That girl in the car next to you at the stop light looking down into her lap is texting. She’s also stealing $30,000 from someone. But how can that be? It’s easy. We know she is eventually going to cause a crash. It might be you in the other car trying desperately to swerve onto the shoulder and avoid her as she drifts into your lane. Could be your Mom. Your son. Could be anyone. When the front left bumper of her car smashes into the driver side of your car, there will be injuries. Because of the angle of impact, you’ll probably break your left ankle; maybe shatter your left tibia and fibula; probably sustain a fracture dislocation of your left hip; your neck and shoulders will ache for weeks and if you’re in the unlucky 15% of people who never recover from neck injuries, the headaches and neck pain will continue for the rest of your life on a daily, constant and unremitting basis. When that happens, you’ll want to be treated fairly and compensated for what you’ve lost. Here in Ontario, there’s a $30,000 deductible on your body for injuries sustained in a car crash. When that girl’s insurance company pays your claim, it gets to hold back the first $30,000 that you are awarded for pain and suffering (general damages).
Bet you didn’t know that.
Now that you do know that, what are you going to do? As a first step, I recommend that you make sure that you are never that girl. Leave the phone in the back seat. Put it in the trunk. Go buy a Volkswagen Passat with the fancy Bluetooth connection to your iPhone. Whatever you do, never look into your lap while driving again.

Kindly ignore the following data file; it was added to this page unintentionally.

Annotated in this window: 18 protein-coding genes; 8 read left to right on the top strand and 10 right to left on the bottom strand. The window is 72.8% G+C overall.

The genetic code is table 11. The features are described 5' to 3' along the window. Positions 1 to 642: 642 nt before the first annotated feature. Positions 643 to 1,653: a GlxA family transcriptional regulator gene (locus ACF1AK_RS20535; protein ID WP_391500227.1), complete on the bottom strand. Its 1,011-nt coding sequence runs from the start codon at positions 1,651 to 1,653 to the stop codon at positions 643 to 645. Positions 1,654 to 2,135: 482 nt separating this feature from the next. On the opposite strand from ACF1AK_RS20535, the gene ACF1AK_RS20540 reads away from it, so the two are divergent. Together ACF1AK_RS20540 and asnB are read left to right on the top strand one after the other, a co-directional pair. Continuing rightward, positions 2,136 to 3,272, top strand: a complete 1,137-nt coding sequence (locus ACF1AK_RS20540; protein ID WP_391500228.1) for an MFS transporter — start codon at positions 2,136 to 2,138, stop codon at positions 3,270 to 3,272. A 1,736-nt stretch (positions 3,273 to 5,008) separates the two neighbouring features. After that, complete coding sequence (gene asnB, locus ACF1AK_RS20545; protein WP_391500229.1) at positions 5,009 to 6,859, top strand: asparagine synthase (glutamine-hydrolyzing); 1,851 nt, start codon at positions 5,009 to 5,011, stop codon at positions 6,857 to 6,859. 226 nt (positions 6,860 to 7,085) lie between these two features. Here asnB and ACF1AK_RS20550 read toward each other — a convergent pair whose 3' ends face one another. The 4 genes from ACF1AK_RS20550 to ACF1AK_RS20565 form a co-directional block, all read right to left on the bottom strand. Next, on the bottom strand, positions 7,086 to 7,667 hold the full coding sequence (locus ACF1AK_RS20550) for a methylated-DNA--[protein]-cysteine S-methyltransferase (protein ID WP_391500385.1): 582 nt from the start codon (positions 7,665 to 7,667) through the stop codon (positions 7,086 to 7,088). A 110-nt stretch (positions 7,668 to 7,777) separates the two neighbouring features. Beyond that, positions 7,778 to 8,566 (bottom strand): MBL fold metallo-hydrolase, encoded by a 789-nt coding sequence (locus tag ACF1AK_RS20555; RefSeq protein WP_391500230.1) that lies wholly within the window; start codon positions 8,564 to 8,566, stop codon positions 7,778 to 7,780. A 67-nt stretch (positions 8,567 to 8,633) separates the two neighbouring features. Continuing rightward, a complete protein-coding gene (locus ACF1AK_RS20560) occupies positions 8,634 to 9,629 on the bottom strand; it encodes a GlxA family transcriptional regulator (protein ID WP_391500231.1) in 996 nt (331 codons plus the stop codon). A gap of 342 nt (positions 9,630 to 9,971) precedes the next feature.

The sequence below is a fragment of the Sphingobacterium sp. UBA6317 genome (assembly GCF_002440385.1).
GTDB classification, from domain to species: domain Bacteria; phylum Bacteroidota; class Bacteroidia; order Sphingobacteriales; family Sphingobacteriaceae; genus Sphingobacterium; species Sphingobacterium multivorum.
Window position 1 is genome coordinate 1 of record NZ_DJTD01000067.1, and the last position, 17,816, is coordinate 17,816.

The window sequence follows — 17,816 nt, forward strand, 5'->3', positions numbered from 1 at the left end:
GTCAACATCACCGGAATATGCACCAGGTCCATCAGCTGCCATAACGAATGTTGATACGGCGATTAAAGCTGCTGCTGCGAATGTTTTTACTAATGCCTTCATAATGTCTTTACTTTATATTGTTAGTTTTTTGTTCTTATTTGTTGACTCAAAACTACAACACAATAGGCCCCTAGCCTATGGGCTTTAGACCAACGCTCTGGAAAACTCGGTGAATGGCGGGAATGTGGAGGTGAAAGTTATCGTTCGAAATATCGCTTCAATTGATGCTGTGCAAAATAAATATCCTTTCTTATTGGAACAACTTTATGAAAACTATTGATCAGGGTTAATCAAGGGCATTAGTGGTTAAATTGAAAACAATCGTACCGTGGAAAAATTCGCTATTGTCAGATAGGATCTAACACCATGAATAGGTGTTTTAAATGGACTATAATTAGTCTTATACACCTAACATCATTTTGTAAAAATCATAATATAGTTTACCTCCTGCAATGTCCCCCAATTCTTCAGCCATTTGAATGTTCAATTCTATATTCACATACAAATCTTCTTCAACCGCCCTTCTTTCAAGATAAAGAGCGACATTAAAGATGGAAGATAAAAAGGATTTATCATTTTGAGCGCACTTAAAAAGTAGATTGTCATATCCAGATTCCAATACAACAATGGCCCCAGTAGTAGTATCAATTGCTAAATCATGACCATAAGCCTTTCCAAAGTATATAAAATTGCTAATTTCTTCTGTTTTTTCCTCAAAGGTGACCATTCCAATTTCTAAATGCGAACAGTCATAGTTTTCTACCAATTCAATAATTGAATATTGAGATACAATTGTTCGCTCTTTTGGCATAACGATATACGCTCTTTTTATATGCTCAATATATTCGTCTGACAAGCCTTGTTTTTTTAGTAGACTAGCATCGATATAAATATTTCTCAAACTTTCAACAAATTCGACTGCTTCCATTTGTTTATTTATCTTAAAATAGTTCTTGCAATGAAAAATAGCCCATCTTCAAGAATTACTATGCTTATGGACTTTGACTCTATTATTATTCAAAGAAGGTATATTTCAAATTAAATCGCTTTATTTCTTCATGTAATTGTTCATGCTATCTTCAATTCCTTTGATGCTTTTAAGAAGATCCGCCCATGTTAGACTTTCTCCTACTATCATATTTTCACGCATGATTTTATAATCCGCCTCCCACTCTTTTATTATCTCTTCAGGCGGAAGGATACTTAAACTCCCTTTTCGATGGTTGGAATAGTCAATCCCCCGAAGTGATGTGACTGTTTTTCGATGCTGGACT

Is there anything else you can do? I think so. Ask your Member of Parliament what’s happening to toughen up penalties for texting and driving. Your MP is at every summer barbecue involving more than 8 people. They begin campaigning for the next election before they’ve collected the lawn signs from the last one. Make them earn their bread. Tell them that the current fines have no teeth. How about seizing the individual’s phone? How about a real fine – one that amounts to more than a licence to take the risk. $1,000 might be a good start. Next, write a letter to the local Chief of Police and ask what’s being done to enforce the rules we have.
Don’t wait until you’re sitting in my office telling me about how wonderful your Dad was before a distracted driver killed him. Texting behind the wheel will threaten to kill as many or more of your friends and family in the next decade than drinking and driving. Save a life by speaking out. It could be your own.